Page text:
Monday, 5 May 2008

Women Bishops in CofE

Our Manchester Bishop, Nigel McCullogh (above, at a Mother's Union gathering in York Cathedral) chairs the group which just announced its report. He says, “The central issue for the Church of England, as our report points out, is the extent to which the Church wishes to accommodate the breadth of theological views that it currently encompasses in relation to women priests and bishops. Against that background, we have set out the three broad approaches which the Church of England could take if it wishes to move towards ordaining women bishops.”

The three approaches set out by the Legislative Drafting Group are:

* The simplest national statutory approach with no binding national arrangements;
* Legislation that would provide some basis for special arrangements for those unable to receive the ministry of women bishops, such arrangements to be made within the present structures of the Church of England;

* Legislation that would create new structures within the Church of England for those unable to receive the ministry of women bishops.

You can read the whole of it here .

Friday, 2 May 2008

Friday Five

On the Rev Gal Pals blog this week, Sally asks the Friday Five questions:

Prayer is a joy to some of us, and a chore to others, waiting likewise can be filled with anticipation or anxiety....

So how do you wait and pray?

1. How do you pray best, alone or with others?
Both - in silence I like especially like feeling the rich weight of quiet with others. I've enjoyed the peace of a Quaker meeting alot at different points in my life. Recently I've been struck by the beautiful silence of a few homebound parishioners following receiving Holy Communion. One older gentleman often has tears running down his face and and talks about feeling closer to his deceased wife when we share bread and wine together.
On my own, I was particularly good at praying in the car while driving the highways of Los Angeles. Often feeling/receiving an experience of the touch of God (literally) through the windshield.

2. Do you enjoy the discipline of waiting, is it a time of anticipation or anxiety?
NOT a patient person, but in general I enjoy anticipation of an event. In earlier days probably spent more time in unmet expectations than I do now (after a good dose of therapy). If waiting can be spent productively or constructively living into the future I'm really enjoying it.

3. Is there a time when you have waited upon God for a specific promise?
Hmmm ... Moving through the length and width of a denominational ordination promise was probably the the time for me. Although feeling supported by God through it and with some pretty amazing co-discerners (lots of time with one group listening) made the promise worth going through some of the difficulties.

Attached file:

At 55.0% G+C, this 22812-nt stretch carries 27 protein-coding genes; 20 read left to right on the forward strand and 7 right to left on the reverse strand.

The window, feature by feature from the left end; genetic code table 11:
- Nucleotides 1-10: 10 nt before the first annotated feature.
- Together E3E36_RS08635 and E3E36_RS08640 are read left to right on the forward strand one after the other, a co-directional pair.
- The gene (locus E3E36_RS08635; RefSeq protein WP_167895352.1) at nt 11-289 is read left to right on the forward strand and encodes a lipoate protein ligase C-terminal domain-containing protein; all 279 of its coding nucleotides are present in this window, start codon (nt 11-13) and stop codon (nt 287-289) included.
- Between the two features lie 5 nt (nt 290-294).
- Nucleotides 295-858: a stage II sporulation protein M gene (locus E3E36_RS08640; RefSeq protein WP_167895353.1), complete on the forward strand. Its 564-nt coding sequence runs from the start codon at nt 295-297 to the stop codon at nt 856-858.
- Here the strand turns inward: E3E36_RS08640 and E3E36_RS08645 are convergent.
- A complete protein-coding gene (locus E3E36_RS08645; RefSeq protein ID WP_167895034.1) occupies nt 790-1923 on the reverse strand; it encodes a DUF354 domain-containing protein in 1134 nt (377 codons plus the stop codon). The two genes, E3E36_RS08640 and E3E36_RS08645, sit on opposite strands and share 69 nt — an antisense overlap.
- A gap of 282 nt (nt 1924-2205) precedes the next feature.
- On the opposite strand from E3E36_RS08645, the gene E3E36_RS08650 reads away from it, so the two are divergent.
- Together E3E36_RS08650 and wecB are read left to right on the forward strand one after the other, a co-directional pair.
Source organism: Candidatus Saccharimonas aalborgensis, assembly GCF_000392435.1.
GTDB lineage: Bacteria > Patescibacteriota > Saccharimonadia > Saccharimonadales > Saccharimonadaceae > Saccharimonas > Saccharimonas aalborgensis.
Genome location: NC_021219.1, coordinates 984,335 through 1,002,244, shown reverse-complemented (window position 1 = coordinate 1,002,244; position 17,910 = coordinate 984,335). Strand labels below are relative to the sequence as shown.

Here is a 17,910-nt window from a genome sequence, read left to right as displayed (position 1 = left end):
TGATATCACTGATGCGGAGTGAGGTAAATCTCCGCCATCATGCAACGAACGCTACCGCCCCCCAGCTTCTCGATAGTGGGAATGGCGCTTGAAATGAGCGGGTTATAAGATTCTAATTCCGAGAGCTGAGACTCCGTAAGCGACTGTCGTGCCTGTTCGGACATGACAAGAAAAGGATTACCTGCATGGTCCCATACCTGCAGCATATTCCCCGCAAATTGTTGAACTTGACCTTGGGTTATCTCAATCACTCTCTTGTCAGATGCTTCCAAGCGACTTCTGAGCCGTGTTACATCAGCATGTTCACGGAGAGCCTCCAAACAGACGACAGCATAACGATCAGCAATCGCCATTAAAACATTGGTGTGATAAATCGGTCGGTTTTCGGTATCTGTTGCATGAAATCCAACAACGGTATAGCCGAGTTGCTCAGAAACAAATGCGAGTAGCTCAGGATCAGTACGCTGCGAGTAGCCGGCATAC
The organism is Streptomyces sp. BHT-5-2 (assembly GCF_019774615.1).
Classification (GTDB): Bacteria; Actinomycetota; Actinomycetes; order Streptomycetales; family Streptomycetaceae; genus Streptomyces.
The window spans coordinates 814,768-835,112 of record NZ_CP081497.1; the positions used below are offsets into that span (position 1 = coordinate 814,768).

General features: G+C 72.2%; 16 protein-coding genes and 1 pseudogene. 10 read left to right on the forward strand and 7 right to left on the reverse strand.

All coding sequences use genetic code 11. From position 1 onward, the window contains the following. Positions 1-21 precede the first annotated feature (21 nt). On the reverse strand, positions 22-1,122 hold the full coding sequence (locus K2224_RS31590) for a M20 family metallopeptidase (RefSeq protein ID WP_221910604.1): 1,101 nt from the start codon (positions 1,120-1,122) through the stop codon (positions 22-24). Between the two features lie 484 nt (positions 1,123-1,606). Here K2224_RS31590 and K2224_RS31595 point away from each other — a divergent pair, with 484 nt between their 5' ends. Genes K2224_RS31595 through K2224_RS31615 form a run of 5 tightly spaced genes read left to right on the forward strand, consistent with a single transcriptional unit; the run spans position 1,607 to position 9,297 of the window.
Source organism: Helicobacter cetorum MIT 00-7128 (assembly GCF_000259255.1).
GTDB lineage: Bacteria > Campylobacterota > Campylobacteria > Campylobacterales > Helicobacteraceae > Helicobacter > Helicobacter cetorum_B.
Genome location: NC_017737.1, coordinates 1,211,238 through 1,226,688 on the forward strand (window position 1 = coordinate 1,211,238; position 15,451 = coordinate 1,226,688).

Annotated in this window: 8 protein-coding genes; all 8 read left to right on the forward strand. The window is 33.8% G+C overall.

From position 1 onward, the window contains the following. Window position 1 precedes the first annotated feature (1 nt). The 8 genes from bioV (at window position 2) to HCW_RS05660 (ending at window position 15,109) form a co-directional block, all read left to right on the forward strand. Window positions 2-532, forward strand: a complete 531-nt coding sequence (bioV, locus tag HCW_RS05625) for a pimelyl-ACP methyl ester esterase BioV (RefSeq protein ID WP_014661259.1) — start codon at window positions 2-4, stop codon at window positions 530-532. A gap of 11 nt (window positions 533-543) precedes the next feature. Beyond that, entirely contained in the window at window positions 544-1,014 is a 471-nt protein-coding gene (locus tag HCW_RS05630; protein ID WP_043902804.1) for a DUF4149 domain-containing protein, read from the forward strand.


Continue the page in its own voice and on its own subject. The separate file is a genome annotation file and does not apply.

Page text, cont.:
4. Do you prefer stillness or action?
Again - Both! To be able to sit in quiet (at a 7 day centering prayer retreat) for hours each day meant the joy of walking in the mountains with wind rushing through silver birch trees was that more savored. In worship - to be able to move in procession AND sit peacefully for prayers feels just right.

5. If ( and this is slightly tongue in cheek) you were promised one gift spiritual or otherwise what would you choose to recieve?
Just ONE!?!?! I am always amazed at the power of touch in laying on of hands but never can be sure of "effectiveness" of the healing; so to be able to KNOW that laying on of hands would be curative - especially for people with chronic, debillitating illness - is something I'd like to "receive". But not for people to go on living forever, laying on of hands for a peaceful passage through death would be as important and valuable.

Thursday, 1 May 2008

JD's Conference!!

Today, 1 May or May 1, has been on the calendar for almost one year as the first day of JD's important international conference. And he's DONE it! I'm so proud. I got to be official "hospitality" - sort of like "First Lady to the Conference Organizer" and to meet face-to-face all the people he'd been in email contact and conversation was truly delightful.

It was a lovely - absolutely spring-like - day in Manchester and the Uni outdid itself in giving us a beautiful room in the old central building. People were put in a good mood from the moment they began walking up the historic stone staircase. Everyone had arrived safely and without incident from various places around the world: India, Australia, the US, as well as throughout the UK (and Europe) and represented Uganda, Ethiopia, China, as well. There were MA and PhD students, professors, bishops all in the same room talking and sharing ideas in papers and informally over tea and lunch. Many great friendships were begun I'm sure.

Check this for details ... and go back again for more good things as photos and short papers will be posted to the site.

JD is "dancing the jig on the inside" as we say whenever he's completely chuffed (that's excited in England)! No doubt Friday will be more of the same.